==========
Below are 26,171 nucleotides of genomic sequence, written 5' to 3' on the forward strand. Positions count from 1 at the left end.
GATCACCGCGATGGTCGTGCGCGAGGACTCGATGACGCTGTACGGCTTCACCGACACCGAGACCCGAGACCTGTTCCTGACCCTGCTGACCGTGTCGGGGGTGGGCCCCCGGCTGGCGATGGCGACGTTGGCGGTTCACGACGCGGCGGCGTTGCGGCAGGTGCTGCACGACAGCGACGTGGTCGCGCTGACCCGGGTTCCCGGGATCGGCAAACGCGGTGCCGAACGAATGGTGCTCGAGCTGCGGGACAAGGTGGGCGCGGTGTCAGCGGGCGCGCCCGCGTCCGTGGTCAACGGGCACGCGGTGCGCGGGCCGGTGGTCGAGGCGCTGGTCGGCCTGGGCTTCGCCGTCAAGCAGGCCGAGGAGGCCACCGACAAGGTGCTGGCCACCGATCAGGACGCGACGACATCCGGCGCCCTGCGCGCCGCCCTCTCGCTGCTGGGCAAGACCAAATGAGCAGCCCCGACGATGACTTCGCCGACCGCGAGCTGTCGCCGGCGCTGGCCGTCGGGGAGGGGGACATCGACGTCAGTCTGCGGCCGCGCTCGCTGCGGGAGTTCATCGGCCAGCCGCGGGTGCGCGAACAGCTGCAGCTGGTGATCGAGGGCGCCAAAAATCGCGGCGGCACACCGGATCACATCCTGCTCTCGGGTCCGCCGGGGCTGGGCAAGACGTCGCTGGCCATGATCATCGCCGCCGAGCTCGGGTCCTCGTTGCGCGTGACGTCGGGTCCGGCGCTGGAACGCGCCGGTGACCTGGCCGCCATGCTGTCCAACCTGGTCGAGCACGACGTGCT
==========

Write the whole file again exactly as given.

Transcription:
Below are 26,171 nucleotides of genomic sequence, written 5' to 3' on the forward strand. Positions count from 1 at the left end.
GATCACCGCGATGGTCGTGCGCGAGGACTCGATGACGCTGTACGGCTTCACCGACACCGAGACCCGAGACCTGTTCCTGACCCTGCTGACCGTGTCGGGGGTGGGCCCCCGGCTGGCGATGGCGACGTTGGCGGTTCACGACGCGGCGGCGTTGCGGCAGGTGCTGCACGACAGCGACGTGGTCGCGCTGACCCGGGTTCCCGGGATCGGCAAACGCGGTGCCGAACGAATGGTGCTCGAGCTGCGGGACAAGGTGGGCGCGGTGTCAGCGGGCGCGCCCGCGTCCGTGGTCAACGGGCACGCGGTGCGCGGGCCGGTGGTCGAGGCGCTGGTCGGCCTGGGCTTCGCCGTCAAGCAGGCCGAGGAGGCCACCGACAAGGTGCTGGCCACCGATCAGGACGCGACGACATCCGGCGCCCTGCGCGCCGCCCTCTCGCTGCTGGGCAAGACCAAATGAGCAGCCCCGACGATGACTTCGCCGACCGCGAGCTGTCGCCGGCGCTGGCCGTCGGGGAGGGGGACATCGACGTCAGTCTGCGGCCGCGCTCGCTGCGGGAGTTCATCGGCCAGCCGCGGGTGCGCGAACAGCTGCAGCTGGTGATCGAGGGCGCCAAAAATCGCGGCGGCACACCGGATCACATCCTGCTCTCGGGTCCGCCGGGGCTGGGCAAGACGTCGCTGGCCATGATCATCGCCGCCGAGCTCGGGTCCTCGTTGCGCGTGACGTCGGGTCCGGCGCTGGAACGCGCCGGTGACCTGGCCGCCATGCTGTCCAACCTGGTCGAGCACGACGTGCT